Our understanding of the native peoples of California is limited by the absence of written cultural artifacts, except for a few drawings on cave or canyon walls, and is further hampered by a lack of understanding of the ecology of California's landscape before European contact, which took place over several centuries. A map produced by August Wilhelm Kuchler, Natural Vegetation of California, in the Geography and Map Division, provides the best information available at this time regarding the native vegetation as it existed before the arrival of Spanish explorer Juan Rodríguez Cabrillo in 1542.

What is clear, however, is that the Indians altered the physical environment through planting, pruning, irrigating, and periodically burning vegetation and that Indian women played major and very specific roles in these activities.3 The illustration at the left shows one type of gathering activity. Other examples are available in the online collection, Edward S. Curtis's the North American Indian. Although new information about Indian life in California is emerging, the complete story of their journeys and experiences has yet to be told.4

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Edward S. Curtis, photographer. Gathering Seeds–Coast Pomo. c1924. Library of Congress Prints and Photographs Division.

There is, however, an abundance of written source material about the second wave of immigrants who settled the borderlands in the northernmost portion of the Spanish empire. Incursions by the British and Russians, and the fear that others might attempt to claim additional areas of the North American continent, motivated Spain to create a strong military and human presence along the California coast. Between 1769 and 1821, twenty missions, four presidios (forts), and three civil communities known as pueblos were built, stretching from San Diego to just north of San Francisco.5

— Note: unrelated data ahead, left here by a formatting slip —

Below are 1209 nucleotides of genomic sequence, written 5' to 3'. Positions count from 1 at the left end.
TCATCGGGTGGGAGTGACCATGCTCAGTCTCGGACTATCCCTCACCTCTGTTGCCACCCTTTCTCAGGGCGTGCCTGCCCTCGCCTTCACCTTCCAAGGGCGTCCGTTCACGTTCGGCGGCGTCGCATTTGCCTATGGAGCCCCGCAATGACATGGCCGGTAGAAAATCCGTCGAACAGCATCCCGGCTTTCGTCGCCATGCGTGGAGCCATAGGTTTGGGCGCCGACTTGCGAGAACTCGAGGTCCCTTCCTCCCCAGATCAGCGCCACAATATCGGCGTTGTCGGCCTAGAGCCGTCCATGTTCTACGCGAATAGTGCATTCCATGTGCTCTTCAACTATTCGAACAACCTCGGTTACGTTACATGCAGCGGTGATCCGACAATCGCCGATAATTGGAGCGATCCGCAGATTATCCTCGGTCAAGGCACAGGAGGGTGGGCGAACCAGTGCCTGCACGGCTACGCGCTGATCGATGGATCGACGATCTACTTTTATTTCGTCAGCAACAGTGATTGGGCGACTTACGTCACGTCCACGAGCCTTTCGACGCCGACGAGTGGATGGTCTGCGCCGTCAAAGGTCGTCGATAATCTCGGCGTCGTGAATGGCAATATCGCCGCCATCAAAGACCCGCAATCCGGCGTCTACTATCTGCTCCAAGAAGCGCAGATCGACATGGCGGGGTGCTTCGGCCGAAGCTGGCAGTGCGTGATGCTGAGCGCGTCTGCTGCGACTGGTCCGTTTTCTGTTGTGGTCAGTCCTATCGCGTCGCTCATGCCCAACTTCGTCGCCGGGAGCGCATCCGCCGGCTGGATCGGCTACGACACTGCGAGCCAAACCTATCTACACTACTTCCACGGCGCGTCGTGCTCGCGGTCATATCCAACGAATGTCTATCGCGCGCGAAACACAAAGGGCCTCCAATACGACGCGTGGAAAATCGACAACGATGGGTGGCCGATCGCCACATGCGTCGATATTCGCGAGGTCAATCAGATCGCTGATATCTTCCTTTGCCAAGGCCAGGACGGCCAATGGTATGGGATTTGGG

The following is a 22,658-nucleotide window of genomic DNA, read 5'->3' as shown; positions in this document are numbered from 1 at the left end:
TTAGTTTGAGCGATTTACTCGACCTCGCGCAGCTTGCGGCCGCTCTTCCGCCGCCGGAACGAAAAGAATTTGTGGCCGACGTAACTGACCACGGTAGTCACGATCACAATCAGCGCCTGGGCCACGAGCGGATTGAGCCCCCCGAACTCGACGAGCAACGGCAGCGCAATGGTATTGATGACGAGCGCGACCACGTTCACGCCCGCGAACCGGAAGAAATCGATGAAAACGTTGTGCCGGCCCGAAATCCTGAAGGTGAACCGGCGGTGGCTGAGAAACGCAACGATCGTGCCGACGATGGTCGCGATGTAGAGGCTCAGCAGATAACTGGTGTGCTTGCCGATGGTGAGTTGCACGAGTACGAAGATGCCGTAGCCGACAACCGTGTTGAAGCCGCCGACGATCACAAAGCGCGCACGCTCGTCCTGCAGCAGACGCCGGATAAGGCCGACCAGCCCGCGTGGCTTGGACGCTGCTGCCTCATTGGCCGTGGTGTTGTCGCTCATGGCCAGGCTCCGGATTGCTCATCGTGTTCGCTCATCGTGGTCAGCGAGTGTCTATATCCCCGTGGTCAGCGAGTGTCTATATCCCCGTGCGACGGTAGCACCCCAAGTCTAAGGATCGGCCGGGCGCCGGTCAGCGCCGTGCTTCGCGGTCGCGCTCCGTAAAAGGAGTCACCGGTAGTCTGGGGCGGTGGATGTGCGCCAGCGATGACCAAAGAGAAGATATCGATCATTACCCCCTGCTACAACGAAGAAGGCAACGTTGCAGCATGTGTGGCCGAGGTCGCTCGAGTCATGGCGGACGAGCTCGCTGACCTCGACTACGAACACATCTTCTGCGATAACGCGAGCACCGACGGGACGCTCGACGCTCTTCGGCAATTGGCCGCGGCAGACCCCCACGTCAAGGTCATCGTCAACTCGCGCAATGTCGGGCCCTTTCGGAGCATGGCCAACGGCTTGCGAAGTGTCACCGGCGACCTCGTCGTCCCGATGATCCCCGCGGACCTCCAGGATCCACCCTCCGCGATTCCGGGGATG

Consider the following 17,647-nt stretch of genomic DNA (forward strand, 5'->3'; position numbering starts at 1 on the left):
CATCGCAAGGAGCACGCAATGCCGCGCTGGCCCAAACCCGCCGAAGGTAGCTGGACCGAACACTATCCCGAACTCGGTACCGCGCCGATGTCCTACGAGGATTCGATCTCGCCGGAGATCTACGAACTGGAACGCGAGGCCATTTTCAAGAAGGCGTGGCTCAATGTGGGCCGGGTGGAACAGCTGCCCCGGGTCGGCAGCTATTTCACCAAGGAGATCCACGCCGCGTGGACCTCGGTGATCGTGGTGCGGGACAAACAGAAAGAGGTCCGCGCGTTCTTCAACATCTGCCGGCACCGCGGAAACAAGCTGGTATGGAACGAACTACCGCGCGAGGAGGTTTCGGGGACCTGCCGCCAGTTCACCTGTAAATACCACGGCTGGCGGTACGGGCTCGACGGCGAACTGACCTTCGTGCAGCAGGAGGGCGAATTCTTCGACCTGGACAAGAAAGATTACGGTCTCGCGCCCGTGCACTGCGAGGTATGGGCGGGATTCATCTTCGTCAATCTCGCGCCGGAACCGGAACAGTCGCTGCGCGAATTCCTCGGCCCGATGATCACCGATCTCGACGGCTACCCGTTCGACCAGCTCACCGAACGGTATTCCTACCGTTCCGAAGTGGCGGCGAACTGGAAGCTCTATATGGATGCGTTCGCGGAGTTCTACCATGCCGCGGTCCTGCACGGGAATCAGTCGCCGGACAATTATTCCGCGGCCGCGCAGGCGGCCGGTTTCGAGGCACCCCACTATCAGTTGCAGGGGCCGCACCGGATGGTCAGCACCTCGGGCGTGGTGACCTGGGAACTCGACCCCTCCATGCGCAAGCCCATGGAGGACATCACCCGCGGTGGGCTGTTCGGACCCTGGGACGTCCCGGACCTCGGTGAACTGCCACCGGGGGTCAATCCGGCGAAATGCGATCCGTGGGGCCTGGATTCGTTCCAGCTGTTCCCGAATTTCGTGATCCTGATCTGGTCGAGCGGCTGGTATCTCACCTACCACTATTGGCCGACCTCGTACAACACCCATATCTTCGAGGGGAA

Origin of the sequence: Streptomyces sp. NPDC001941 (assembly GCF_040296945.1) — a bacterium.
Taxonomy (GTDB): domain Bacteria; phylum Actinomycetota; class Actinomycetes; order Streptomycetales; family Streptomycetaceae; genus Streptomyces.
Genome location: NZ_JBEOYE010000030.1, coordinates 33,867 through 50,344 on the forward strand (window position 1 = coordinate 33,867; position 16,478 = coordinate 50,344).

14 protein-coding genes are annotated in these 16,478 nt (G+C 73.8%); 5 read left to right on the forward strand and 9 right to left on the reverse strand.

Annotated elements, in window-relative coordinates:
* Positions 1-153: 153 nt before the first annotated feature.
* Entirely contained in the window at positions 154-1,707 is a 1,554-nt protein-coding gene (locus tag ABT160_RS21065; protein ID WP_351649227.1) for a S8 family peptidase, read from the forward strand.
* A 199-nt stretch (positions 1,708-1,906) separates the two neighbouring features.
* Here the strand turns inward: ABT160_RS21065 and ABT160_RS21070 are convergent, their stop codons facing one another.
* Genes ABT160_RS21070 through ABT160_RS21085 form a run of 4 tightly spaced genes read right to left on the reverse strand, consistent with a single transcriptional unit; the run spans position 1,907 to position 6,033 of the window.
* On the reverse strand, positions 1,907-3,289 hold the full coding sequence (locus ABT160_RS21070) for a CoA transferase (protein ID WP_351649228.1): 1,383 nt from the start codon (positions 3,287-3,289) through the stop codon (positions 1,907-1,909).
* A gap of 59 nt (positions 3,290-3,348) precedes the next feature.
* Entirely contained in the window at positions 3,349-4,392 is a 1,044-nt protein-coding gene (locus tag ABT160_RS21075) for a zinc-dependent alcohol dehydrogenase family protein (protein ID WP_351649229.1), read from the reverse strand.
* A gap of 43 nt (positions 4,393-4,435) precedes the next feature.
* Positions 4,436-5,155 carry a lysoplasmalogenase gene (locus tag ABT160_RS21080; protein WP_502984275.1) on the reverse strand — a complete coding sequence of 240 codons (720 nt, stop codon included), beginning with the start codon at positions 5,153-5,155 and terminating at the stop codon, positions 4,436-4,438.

From the beginning, families were sent to these outposts for the express purpose of increasing the population of Spanish citizens. In addition to the relatively few people who could be considered Hispanic, having been born in Spain or of solely Spanish ancestry, the vast majority of the colonists came from Mexico, where some of their families had lived for at least two generations. Included were many mestizos who were part Native American and part Spanish or Mexican and mulattoes and blacks.6 California, already populated by multiple Native American cultural groups, with the arrival of these newer immigrants became a model of diversity that continues to the present day.

Among the best documented expeditions in North American history are the two overland journeys led by Juan Bautista de Anza in 1774 and 1775. How colonists from the Spanish provinces of Sinaloa and Sonora in what is now Mexico migrated as families to the San Francisco Bay area—traveling from the Tubac garrison on Sonora's northern frontier; traversing the Sonoran desert, the treacherous Gila and Colorado Rivers, and rugged mountain ranges; and then moving up California's Central Valley—is one of the most amazing and least known stories in American history.7

Anza established for the first time an overland route across the desert, connecting established portions of New Spain with the California outposts, six hundred miles of which required blazing a new trail. His first expedition in 1774 transported forty soldiers, twelve women, and several children. By the time he returned to Monterrey, Mexico, to report his success to his superiors, he had covered over two thousand miles.8

The opening of the trail was maintained by preserving friendly relations with the Indians in its vicinity. A continuing need for settlers to protect Spanish interests in the region led to his most stunning success—shepherding 240 men, women, and children, including seven infants under the age of eight months, across the desert and up the California coast.